During cruise ship season, tourists disembark and pour into downtown.
For small businesses like mine, it’s thrilling to see these visitors return and fan out throughout the city. Even our West Seattle location gets a rush. According to data from the Port of Seattle, it is projected that 1.5 million passengers will embark on a cruise from Seattle in 2023, generating $900 million in annual revenue and employment opportunities for 5,500 residents.
As the cruise ship season starts to wind down in the fall, private and public sector workers can help downtown continue to bounce back by joining their colleagues in the office. As a Seattle resident, parent and business owner, I know that returning to the workplace and embracing a flexible, hybrid work schedule is good for the community and critically important for our downtown’s future.
There is a role for our civic leaders to address public safety, but there is a single collective thing employers can do – and that is return to downtown. There was a time I paid for rideshares for my employees to get home. Waiting for and riding public transportation was not safe without enough people around. My workforce and I feel safer commuting in large part due to companies like Amazon bringing their employees back to their offices.
As a business owner with a workforce who can’t work remotely, I know that it’s important to listen to my employees’ needs and balance those with the needs of the business. Small, medium, and large companies are figuring out this balance and considering what they’ve learned. A May 2023 survey of Seattle Metropolitan Chamber of Commerce members showed how this flexibility is showing up locally. The typical in-office workweek has become a Tuesday-through-Thursday, morning-to-afternoon hybrid approach for many of our customers. That flexibility is the smart, people-positive business choice for employers who have employees who can sometimes do their job remotely.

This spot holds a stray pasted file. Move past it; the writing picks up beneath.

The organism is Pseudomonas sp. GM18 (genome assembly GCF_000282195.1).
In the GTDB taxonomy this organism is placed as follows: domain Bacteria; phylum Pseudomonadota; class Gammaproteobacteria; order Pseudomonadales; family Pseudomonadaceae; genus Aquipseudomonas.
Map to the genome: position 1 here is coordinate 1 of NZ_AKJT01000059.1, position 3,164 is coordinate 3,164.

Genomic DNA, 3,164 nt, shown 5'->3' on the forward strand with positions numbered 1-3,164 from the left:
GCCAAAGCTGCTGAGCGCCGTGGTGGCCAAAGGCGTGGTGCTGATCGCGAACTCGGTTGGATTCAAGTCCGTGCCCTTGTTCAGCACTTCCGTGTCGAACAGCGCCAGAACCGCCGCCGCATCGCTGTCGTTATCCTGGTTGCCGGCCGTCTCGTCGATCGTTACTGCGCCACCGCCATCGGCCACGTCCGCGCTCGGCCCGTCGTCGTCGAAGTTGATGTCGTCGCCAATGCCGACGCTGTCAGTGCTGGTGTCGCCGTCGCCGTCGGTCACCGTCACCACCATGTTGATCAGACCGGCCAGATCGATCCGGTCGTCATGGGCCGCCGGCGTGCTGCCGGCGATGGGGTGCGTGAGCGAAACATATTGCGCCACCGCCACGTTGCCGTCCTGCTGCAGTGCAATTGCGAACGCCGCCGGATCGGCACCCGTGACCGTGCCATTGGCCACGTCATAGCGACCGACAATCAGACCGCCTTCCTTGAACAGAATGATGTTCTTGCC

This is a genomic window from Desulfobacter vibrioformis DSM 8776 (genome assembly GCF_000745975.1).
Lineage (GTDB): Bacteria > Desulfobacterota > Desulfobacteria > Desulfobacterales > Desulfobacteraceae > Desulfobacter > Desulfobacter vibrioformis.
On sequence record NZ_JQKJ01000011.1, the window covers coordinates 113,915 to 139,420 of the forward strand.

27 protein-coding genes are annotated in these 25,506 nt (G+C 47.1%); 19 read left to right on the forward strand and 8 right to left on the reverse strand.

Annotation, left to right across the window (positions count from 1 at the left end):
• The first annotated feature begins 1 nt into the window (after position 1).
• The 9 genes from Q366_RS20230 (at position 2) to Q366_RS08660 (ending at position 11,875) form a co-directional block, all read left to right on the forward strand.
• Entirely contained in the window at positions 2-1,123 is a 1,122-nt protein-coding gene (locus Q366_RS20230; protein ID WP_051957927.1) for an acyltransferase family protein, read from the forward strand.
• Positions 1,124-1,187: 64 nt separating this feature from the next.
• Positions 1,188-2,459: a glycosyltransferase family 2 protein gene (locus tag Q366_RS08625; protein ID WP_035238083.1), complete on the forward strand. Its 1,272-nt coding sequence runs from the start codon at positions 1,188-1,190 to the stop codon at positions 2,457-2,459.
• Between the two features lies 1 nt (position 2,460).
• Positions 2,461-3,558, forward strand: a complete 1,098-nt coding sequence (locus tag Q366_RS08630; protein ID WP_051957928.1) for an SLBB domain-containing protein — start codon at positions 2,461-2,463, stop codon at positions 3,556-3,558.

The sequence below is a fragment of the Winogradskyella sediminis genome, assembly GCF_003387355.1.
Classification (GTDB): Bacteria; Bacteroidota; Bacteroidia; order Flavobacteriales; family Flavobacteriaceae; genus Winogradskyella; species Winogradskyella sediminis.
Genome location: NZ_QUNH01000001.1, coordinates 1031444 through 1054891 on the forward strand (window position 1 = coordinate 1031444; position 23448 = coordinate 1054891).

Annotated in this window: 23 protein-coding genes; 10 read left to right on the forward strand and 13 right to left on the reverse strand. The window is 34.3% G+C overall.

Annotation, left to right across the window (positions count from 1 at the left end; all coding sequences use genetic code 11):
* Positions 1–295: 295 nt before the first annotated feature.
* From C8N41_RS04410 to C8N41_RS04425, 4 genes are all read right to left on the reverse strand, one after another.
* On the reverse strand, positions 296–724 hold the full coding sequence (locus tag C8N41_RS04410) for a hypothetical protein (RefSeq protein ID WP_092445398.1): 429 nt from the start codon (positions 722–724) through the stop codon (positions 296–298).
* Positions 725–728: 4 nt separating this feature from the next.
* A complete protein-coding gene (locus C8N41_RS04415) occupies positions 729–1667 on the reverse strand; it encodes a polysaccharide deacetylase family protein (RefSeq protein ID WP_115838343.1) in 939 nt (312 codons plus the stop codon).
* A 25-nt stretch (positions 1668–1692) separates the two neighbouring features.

I understand the persistent barriers people face. The office is not as convenient as working from home, it takes too much time to get to the office, parents lose time with their children, offices are loud and finding reliable, affordable childcare is a challenge. Some days, I just want to stay home with my kids and feel the mom guilt.
The opportunity costs are valid, but there isn’t enough discussion or understanding about what we collectively lose when office workers, tourists, and everyday visitors stay home, and the importance of businesses balancing flexibility with the need to have in-person collaboration to stay competitive. At our Marination location downtown, we are encouraged to see more large-ticket ordering for groups and teams, demonstrating some of the collaboration and team building underway. As each large order comes through the system, my team and I let out a big mahalo.
It warms my heart to see the uptick in foot traffic and downtown come back to life – more smiles, more laughter and more luau plates for the hungry, hard-working people in this city. As more customers come through our doors, I can hire more people, add more shifts and provide more tax revenue to the city to fund essential services. I go home and hug my kids, grateful that my time away from them contributed to the community in a positive way. I see the same in my customers, most of whom are doing a remarkable job adjusting to the new hybrid ways of working.
Seattle is at a critical turning point. I represent a business that benefits from more activity downtown. I also have businesses in other parts of the city and know that a vibrant downtown is essential to the overall health of our region. We need a downtown that welcomes families and provides inspiration for the generation we are raising.
We all play a role.